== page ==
Bryan Elliott


Bryan Elliott commented…

I appreciate the call for pastoral care and commitment to justice. However, I don't think "justice" is the accurate term for what these leaders (many of them, anyway) are calling for. It seems more and more Christian leaders are calling for an affirmation of the justice narrative that they believe, evidence be damned. 70 hours of testimony by 60 witnesses in front of a grand jury with 3 black members...they are the ONLY ONES with the authority to make a judgment on this case, and they ruled that the evidence did not support the "white-cop-kills-black-kid-for-kicks" narrative that is being shouted on the streets. Let's reverse the case: say the officer was tried, convicted, and sentenced for this crime, yet he was innocent. I get the feeling our "evangelical" leaders would not be so eager to jump on the justice bandwagon in that case.


Spencer Field


Spencer Field commented…

Civil public discourse is welcome. Peaceful riots (even based on misinformation) are excepted. Action that damage people or property should be punshed to the fullest extent of the law. Justice is based on facts and the vast majority of the facts point to the innocents of the officer . These people do not have an excuse. There maybe deeper issue but justice seems to have taken place and the rioters are now causing an injustice.



k commented…

Understanding the black perspective is crucial to understanding their reaction.



srgwriter commented…

My heart goes out to the family who went through the pain of losing their young son. Also, to every life that has been torn apart by these events. I do have trouble understanding though, why they say justice was not done. Why are they assuming that the police officer was lying? I have read all the evidence, and witness testimony that was made public, and I can't be sure one way or another. I understand the multiple shots give pause, but putting yourself in an officer's shoes, if the large strong youth had tried to grab your gun once, your life is in danger. He appears to be continuing to advance towards you(by half the accounts that did not change their story), you think your life may still be in danger. I believe if this was a white male of the same size, this would not be a story. I wish we could all take race out of the equation, see skin color like hair color or eye color.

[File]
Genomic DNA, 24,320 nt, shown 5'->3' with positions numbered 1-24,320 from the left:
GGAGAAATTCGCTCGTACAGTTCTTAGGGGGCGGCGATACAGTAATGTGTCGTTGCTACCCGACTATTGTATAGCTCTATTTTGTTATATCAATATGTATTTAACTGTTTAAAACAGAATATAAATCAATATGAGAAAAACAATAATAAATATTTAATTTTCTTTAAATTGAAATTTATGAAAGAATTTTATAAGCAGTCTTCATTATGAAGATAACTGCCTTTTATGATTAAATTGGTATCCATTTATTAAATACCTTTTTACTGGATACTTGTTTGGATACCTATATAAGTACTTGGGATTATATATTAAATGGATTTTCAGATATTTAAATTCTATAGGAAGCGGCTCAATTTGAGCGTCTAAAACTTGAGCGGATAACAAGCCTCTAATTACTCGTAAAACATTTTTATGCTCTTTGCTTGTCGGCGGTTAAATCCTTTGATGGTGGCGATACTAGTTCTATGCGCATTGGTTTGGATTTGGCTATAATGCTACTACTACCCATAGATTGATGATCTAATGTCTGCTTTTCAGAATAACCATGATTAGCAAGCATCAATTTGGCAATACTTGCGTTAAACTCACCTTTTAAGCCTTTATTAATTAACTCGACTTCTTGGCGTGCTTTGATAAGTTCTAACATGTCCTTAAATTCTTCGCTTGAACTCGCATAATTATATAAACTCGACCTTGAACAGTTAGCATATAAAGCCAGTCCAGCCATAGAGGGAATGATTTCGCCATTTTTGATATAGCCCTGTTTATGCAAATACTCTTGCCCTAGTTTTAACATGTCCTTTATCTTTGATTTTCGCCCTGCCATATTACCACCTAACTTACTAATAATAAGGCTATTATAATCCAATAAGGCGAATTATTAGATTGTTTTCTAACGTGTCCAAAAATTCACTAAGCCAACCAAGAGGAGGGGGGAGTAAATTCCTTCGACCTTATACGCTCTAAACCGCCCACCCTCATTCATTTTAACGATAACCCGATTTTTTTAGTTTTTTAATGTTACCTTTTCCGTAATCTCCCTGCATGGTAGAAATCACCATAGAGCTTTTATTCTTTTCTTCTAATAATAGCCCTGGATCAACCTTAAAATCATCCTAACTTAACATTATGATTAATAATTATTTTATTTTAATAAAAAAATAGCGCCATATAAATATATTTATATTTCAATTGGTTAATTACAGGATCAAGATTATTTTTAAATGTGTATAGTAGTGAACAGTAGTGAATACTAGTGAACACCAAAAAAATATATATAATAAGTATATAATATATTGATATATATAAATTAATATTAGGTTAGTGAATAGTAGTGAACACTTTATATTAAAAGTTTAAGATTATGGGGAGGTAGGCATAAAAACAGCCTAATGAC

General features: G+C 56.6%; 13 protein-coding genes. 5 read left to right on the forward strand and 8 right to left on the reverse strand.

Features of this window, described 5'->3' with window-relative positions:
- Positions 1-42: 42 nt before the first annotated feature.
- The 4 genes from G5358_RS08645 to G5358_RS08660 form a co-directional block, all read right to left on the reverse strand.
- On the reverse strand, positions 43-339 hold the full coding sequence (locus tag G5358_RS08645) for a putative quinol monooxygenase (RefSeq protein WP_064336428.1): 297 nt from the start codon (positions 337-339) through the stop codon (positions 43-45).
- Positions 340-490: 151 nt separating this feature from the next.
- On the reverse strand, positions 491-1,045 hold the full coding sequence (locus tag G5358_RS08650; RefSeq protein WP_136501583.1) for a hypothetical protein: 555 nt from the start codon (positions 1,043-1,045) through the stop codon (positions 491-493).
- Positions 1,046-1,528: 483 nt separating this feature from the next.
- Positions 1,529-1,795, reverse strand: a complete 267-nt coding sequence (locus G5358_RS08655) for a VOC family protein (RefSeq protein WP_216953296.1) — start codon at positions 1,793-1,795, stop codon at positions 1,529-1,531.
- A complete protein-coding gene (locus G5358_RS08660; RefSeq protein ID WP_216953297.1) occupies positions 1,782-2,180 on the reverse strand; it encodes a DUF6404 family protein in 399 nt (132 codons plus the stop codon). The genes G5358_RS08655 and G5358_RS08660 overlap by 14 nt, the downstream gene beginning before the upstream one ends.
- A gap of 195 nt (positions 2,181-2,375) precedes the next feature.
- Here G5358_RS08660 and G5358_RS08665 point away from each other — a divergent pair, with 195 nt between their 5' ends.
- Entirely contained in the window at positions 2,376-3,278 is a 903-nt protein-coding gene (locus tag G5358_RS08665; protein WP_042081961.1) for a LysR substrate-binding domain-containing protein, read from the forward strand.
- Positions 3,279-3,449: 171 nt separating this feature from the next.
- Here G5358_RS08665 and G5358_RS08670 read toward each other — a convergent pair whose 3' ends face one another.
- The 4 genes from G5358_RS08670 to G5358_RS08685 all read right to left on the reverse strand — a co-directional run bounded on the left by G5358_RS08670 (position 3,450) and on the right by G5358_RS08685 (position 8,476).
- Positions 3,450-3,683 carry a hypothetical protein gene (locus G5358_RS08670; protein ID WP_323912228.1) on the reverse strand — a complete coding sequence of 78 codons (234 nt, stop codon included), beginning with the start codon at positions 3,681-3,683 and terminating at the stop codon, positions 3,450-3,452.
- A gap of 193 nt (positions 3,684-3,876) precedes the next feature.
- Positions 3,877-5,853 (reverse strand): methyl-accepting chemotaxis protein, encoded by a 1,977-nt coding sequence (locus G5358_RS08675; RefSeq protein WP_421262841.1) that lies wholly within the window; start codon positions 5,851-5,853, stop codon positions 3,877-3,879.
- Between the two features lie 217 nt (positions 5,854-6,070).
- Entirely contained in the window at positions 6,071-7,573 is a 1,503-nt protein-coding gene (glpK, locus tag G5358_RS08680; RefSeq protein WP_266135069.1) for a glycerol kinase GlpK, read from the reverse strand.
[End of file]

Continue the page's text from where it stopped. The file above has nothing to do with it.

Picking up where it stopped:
Barry Davis


Barry Davis commented…

What is really sad is the lack of sympathy/empathy for Officer Wilson and his family. The focus is misguided at best.

David Hess


David Hess commented…

This wasn't about injustice. It was a media circus invented to sell advertising. Now longer can you consider the news to be the truth. It is about the convenient twist of the truth that causes the most controversy.

My condolences goes out to both families who will be forever changed. I pray for peace and healing in the Ferguson community where it seams that this cancer has grown and destroyed much of it. People have been robbed, there cars, homes and businesses have been destroyed.....for the sake of someone's idea of justice.